Asharq Al-Awsat
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on : Tuesday, 27 Aug, 2013
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Khomeini image sparks brawl in Iraqi parliament

Public display of images of Iranian leaders in Baghdad creates controversy
Iraqi Hezbollah scouts parade with a portrait of  Iran's supreme leader Ayatollah Ali Khamenei as they mark Al-Quds Day or Jerusalem Day in Baghdad, Iraq, Friday, Aug. 2, 2013. (AP Photo/Hadi Mizban)

Iraqi Hezbollah scouts parade with a portrait of Iran’s supreme leader Ayatollah Ali Khamenei as they mark Al-Quds Day or Jerusalem Day in Baghdad, Iraq, Friday, Aug. 2, 2013. (AP Photo/Hadi Mizban)

Baghdad, Asharq Al-Awsat—Iraqi parliamentary speaker Osama Al-Nujaifi was forced to adjourn a parliamentary session yesterday after a fight broke out between two MPs.

A physical confrontation took place between Iraqiya bloc MP Haidar Al-Mulla and Sadirist movement MP Kazim Al-Sayadi following a disagreement over the controversial display of images of leading Iranian officials throughout Baghdad, including Ayatollah Rouhollah Khomeini.

Mulla considered the display of pictures of Iranian clerics and leaders in Iraq as “a violation of Iraq’s rules.”

Mohamed Al-Khalidi, an Iraqi politician and leader in the ‘United’ bloc, informed Asharq Al-Awsat that the issue started after “Haidar Al-Mulla of the parliament’s presidential committee requested that the issue of the public display of images of Ayatollah Khomeini and the current supreme leader, Ali Khamenei, be placed on the agenda.”

“The principle of displaying images of foreign leaders, in any country, is something that requires justification because it is unacceptable in any and all circumstances—particularly given that Iraq and Iran fought a fierce war, and some of the pictures are provocative,” he added.

For its part, the National Alliance denounced Al-Mulla’s statements over the public display of pictures of Ayatollah Khomeini.

Speaking during a press conference in Baghdad, Ibrahim Al-Jaafari, head of the National Iraqi Alliance, said: “Al-Mulla is ignorant of and ignores Islamic authorities.”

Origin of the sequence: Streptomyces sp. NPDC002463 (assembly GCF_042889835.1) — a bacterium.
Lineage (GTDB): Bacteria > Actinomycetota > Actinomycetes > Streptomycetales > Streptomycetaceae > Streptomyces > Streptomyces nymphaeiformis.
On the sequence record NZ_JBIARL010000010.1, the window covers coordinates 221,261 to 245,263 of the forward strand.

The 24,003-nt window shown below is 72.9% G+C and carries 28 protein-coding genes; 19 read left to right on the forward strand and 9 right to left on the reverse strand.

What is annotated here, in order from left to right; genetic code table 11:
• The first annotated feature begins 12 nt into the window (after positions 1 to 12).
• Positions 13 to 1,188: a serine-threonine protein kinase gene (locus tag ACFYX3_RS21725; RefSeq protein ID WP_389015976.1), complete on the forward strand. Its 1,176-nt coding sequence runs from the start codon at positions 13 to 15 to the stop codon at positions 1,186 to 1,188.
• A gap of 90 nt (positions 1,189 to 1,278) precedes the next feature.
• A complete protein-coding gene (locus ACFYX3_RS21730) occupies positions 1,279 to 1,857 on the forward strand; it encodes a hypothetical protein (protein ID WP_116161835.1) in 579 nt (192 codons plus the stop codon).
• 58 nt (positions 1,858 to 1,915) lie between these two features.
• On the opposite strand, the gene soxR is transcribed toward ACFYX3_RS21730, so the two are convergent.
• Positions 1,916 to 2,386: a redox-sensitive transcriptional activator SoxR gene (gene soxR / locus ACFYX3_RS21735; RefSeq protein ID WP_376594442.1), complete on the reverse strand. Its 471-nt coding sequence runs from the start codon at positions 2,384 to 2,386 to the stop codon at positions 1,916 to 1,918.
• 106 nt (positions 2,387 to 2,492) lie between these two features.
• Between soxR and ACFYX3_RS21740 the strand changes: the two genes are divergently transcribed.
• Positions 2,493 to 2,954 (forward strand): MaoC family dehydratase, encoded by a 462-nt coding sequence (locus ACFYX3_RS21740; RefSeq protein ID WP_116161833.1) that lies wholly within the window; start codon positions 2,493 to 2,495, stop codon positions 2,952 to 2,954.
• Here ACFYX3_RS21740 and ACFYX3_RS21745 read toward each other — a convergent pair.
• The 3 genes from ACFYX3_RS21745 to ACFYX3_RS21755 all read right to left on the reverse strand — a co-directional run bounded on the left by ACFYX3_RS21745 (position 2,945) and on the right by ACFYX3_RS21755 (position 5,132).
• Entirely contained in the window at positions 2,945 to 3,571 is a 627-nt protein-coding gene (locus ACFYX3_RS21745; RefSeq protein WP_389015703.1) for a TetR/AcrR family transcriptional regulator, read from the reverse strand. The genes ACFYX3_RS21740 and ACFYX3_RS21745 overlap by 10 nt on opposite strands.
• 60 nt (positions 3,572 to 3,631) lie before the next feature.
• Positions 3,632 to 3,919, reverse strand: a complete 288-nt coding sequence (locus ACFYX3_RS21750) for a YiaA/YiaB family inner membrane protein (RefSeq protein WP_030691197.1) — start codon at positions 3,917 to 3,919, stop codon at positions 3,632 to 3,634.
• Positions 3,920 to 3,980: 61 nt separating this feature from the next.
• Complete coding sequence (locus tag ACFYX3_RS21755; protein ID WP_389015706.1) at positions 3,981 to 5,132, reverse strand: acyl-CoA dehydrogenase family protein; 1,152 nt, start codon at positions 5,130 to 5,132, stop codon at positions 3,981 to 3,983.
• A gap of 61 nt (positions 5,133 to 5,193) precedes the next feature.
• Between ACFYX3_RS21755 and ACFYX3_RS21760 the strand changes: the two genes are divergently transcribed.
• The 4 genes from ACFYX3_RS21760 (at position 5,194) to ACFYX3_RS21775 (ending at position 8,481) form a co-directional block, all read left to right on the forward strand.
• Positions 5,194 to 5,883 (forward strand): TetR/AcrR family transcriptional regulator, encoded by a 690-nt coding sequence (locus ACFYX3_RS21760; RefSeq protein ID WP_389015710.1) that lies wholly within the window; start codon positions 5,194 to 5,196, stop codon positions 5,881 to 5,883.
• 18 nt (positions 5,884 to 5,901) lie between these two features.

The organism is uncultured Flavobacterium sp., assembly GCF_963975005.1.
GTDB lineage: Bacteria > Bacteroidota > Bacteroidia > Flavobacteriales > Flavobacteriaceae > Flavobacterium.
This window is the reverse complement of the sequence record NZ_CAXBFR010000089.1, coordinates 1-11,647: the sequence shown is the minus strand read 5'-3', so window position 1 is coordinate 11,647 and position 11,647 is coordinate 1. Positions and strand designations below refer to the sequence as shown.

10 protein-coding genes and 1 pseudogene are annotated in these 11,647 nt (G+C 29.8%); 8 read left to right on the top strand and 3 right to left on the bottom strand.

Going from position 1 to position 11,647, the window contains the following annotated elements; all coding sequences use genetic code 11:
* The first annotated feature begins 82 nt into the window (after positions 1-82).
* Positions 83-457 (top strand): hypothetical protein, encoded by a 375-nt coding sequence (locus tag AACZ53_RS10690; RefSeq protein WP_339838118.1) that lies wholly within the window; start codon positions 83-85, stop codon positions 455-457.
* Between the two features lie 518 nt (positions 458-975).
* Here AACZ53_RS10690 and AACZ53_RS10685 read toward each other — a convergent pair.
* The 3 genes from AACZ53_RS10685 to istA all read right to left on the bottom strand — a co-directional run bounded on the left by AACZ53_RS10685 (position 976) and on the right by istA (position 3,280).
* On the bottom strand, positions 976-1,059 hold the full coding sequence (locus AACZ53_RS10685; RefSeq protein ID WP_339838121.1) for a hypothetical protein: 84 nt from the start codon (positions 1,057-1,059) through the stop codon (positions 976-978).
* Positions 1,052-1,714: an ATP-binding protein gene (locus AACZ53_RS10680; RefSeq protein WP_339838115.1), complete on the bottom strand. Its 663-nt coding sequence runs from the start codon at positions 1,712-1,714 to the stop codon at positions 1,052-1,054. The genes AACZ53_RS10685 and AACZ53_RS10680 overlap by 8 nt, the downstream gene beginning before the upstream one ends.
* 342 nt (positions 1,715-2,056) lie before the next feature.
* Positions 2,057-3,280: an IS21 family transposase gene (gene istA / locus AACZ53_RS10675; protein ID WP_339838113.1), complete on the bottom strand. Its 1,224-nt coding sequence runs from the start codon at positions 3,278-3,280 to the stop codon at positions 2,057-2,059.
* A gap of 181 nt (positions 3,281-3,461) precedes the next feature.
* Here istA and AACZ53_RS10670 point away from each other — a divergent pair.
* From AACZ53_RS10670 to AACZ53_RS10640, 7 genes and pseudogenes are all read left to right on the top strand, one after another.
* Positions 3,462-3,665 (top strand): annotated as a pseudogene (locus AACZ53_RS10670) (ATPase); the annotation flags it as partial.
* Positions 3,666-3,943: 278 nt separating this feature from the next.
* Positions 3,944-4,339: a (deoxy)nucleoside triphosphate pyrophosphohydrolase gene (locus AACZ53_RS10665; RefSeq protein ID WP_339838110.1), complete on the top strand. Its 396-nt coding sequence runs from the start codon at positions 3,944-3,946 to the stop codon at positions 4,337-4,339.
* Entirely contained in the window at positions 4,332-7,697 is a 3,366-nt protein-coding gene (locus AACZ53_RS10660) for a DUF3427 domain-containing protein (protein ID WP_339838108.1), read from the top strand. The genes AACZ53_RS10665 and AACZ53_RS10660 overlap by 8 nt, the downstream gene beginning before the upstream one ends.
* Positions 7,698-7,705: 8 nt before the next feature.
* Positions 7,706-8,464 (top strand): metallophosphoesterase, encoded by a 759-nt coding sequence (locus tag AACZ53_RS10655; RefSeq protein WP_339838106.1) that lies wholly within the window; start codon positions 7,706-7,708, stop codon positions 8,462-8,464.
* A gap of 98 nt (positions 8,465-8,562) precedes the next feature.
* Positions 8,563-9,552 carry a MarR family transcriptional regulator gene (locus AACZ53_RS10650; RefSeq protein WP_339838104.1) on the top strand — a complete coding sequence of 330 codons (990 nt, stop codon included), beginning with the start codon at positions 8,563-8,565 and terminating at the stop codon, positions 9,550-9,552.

Jaafari added that Mulla failed to realize that these figures constitute an authority to their followers regardless of their nationalities.

“While we are seeing other pictures and icons such as Gandhi and Guevara,” Jaafari added, “is it not normal to respect sanctities and [religious] authorities?”

He called upon Mulla to “apologize because his speech violated the sanctity of the Iraqi parliament.”

Speaking during a joint press conference with Iraqiya bloc spokesperson Maysoon Al-Damluji, Mulla said: “We have collected the signatures of a number of MPs, to raise the subject of the public display of images of the leader of the Islamic Iranian revolution, Ruhollah Khomeini.”

“We have received the approval of the presidential committee to broach this subject,” he added.

Mulla also emphasized: “We condemned infiltrators holding pictures of the Turkish prime minister Recep Tayyip Erdogan in some provinces,” adding, “We reject and refuse the raising of images of religious figures.”

For her part, Damluji said: “The Iraqiya bloc condemns the public display of images of foreign leaders including Ayatollahs Khomeini and Khamenei in the streets of Baghdad.”

“These pictures provoke the ire of Iraqi citizens and violate the sovereignty of Iraq,” she added.

Instead of parliament witnessing a civil discussion over the controversial issue, Damluji revealed that the parliamentary debate “turned into a fist fight.”

Speaking exclusively to Asharq Al-Awsat, Iraqi MP Hassan Al-Yassiry denied that the “Iraqi government was involved in putting up the pictures of Khomeini or Khamenei in the streets of Baghdad or any other provinces.”

“Al-Mulla is known for being quarrelsome. These pictures belong to [religious] figures whose authority goes beyond their homelands,” he added, stressing that the issue should not have been raised in parliament in the first place.

Asharq Al-Awsat

Asharq Al-Awsat

Asharq Al-Awsat is the world’s premier pan-Arab daily newspaper, printed simultaneously each day on four continents in 14 cities. Launched in London in 1978, Asharq Al-Awsat has established itself as the decisive publication on pan-Arab and international affairs, offering its readers in-depth analysis and exclusive editorials, as well as the most comprehensive coverage of the entire Arab world.

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